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Usually I route my PCBs never making a 90º turn as best practices recommends, but sometimes there are points were 3 traces must intercept, if I always do 45º turns, in this intersection will be a 90º turn, so is it ok, or there is a better way of doing so?

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The 90º intersection will not be a issue for most traces. If your trace is very thin (< 15 mill) and/or the PCB boards aren't being professionally manufactured you can use mitered traces (chamfer) as helloworld922 pointed out. Adding chamfers will eliminate the 90º intersection and help to strengthen the trace. For high frequency traces (> 1GHz) it also helps reduce signal reflections.

pcb chamfer

The lines have constant impedance along their length regardless of routing which is a highly desirable property. Note: this is less true at the highest frequencies where abrupt corners in a track also cause reflections. For this reason most PCB designs employ mitred (45°) or chamfered (curved) corners.

There are other methods to help prevent signal reflections, like the following image shows:

Miter PCB Trace PDF

The image above is from Microstrip, Stripline, and CPW Design.

For more reading material, take a look at 90 Degree Corners: The Final Turn.

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  • \$\begingroup\$ "The same holds for bends with angles \alpha greater than 90 degrees" What do you mean by that? 180>90 so that would hold for all wires/traces as wires/traces/are made from smaller straight pieces. \$\endgroup\$ – Gunnish Jan 7 '13 at 9:46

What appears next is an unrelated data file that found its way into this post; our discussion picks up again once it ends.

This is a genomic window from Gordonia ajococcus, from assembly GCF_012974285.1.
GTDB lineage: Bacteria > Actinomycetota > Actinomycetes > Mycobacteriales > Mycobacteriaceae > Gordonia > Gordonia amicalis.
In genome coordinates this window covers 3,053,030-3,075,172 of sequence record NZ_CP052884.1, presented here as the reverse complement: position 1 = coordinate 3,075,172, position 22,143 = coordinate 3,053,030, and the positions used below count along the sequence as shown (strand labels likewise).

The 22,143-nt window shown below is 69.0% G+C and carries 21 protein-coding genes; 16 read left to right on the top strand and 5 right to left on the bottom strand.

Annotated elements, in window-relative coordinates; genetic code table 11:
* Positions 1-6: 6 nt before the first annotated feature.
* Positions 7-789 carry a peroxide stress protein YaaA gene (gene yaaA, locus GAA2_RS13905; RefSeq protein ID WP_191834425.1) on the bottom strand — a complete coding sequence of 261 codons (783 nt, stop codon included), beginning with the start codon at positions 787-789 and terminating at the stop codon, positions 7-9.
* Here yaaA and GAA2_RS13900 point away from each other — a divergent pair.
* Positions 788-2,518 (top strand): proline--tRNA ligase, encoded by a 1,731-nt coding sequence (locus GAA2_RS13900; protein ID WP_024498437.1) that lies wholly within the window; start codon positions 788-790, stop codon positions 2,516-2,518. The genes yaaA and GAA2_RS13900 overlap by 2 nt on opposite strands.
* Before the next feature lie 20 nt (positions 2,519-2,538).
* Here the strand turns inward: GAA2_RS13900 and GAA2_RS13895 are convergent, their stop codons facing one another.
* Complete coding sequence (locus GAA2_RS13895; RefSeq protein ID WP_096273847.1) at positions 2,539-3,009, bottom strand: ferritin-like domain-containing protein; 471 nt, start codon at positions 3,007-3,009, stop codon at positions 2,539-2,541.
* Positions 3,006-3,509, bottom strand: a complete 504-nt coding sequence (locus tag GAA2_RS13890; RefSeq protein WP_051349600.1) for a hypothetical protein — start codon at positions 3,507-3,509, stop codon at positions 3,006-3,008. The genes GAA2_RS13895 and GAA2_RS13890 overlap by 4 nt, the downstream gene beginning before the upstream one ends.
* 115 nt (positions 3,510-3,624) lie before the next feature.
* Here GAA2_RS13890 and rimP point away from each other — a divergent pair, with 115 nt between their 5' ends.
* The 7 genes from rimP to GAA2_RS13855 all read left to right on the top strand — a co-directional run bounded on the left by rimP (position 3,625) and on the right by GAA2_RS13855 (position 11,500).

• \$\begingroup\$ @Gunnish It means that a bend of 90 degrees or more will cause reflection for high frequency signals. An example is the 135 degree angle in Camil Staps's answer Although like text is specifically talking about a bend, not an intersection like the OP's question. \$\endgroup\$ – Garrett Fogerlie Jan 7 '13 at 9:54
  • \$\begingroup\$ Also, that snippet is from a document that is discussing microstrip design. This is not exactly the same as what the OP was posting, but I thought it was interesting to add mostly for the increased inductance notch image. \$\endgroup\$ – Garrett Fogerlie Jan 7 '13 at 10:06
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You can add some internal chamfers to the PCB trace.

chamfered traces

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Either straight 90 degrees or added mitres is fine. One thing to avoid is angles of less than 90 degrees, like the internal angles in a 'Z', or the "increased inductance" example in Garrett's answer.

These are sometimes called "etchant traps" and cause manufacturing problems with some board manufacturers. For a hobbyist PCB I wouldn't worry too much, but if you were building a million I would re-design to avoid them.

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